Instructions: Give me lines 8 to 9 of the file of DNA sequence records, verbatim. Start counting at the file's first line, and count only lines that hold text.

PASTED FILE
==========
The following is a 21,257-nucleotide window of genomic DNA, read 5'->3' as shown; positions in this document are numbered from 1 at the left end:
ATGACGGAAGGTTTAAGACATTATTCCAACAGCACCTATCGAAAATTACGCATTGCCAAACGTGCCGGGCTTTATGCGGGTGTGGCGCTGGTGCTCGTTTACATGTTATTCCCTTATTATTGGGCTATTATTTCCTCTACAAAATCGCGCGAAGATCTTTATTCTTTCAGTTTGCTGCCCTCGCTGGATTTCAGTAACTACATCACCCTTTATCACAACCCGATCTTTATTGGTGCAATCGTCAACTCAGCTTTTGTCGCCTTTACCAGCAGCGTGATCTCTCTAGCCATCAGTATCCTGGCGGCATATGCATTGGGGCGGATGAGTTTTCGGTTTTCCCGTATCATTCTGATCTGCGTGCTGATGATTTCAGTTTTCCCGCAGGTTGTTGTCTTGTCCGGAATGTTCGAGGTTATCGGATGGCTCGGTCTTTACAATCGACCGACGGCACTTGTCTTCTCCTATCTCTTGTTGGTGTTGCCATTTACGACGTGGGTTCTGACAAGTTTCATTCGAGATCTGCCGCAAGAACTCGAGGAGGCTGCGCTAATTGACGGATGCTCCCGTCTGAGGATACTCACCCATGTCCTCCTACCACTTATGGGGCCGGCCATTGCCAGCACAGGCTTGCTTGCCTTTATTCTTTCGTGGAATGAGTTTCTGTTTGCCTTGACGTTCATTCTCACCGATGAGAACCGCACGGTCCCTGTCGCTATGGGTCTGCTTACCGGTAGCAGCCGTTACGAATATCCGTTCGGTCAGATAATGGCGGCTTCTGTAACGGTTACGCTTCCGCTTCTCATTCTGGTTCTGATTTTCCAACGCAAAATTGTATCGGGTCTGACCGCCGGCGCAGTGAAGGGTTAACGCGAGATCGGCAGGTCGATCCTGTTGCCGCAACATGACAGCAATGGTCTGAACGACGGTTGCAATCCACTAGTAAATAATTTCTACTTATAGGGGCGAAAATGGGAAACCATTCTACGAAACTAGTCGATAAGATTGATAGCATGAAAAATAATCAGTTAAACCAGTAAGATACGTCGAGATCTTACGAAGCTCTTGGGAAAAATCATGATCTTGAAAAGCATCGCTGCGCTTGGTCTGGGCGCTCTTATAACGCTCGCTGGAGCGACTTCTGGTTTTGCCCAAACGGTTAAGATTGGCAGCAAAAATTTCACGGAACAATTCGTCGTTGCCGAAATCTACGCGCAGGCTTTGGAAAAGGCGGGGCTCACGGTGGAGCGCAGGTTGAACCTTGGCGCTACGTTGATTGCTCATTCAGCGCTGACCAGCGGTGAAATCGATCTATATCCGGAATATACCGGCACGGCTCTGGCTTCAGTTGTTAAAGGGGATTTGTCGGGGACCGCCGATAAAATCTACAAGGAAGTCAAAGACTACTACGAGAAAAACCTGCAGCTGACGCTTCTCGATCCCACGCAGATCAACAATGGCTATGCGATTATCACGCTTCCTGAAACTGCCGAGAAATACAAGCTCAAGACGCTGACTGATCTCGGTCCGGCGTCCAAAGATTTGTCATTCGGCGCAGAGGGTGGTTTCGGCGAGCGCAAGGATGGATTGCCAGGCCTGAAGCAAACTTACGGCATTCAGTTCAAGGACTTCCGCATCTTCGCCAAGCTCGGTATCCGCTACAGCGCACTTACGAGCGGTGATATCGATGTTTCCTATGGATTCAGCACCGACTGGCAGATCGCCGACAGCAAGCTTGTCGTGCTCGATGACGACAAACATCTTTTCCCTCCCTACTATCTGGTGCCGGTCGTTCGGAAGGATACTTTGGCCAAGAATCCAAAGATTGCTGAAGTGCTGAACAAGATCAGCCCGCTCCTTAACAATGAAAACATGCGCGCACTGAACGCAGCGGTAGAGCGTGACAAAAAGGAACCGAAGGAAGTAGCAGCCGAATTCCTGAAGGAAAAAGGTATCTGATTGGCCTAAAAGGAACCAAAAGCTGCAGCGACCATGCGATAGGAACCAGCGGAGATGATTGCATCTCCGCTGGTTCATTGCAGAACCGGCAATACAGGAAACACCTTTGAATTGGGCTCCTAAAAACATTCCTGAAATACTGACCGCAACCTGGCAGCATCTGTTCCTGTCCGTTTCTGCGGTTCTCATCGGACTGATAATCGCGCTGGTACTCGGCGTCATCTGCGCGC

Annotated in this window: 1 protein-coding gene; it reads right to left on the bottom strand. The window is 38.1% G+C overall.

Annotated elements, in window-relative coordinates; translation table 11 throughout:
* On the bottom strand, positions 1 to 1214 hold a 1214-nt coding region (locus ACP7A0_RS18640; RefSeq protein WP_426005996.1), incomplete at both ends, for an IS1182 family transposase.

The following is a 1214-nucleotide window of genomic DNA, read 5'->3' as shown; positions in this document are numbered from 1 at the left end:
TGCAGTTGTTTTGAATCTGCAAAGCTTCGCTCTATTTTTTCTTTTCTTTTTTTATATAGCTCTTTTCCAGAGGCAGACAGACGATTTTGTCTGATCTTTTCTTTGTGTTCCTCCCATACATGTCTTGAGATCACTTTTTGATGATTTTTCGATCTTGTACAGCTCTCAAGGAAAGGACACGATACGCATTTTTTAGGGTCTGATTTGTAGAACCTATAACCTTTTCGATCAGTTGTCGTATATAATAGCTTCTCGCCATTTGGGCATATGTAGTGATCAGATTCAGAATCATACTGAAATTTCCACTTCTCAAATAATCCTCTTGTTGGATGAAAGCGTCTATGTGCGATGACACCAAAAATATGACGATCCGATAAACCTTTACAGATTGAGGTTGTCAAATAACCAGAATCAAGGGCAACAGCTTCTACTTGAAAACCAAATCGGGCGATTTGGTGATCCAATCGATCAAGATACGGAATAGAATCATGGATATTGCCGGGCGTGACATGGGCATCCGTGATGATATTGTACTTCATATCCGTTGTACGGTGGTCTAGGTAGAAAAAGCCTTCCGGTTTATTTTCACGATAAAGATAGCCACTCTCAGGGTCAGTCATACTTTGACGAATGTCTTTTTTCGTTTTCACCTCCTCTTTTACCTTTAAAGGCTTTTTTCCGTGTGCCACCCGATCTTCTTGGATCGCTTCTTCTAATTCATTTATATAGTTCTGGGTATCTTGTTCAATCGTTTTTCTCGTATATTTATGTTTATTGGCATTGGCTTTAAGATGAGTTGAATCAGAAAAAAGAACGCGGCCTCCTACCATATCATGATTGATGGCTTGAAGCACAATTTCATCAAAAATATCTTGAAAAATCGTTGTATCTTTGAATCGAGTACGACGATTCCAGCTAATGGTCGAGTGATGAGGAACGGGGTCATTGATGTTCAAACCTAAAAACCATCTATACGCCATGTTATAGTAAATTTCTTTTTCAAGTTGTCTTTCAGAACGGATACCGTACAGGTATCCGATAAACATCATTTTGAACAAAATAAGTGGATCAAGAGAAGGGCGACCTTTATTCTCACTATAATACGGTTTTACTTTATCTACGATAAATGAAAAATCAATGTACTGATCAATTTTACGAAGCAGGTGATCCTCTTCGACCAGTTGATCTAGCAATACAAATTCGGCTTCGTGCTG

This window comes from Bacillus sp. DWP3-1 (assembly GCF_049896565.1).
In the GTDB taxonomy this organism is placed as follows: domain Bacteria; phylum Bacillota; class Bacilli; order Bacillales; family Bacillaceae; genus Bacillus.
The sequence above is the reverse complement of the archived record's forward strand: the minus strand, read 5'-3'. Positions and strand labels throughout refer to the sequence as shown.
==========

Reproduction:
This window comes from Bacillus sp. DWP3-1 (assembly GCF_049896565.1).
In the GTDB taxonomy this organism is placed as follows: domain Bacteria; phylum Bacillota; class Bacilli; order Bacillales; family Bacillaceae; genus Bacillus.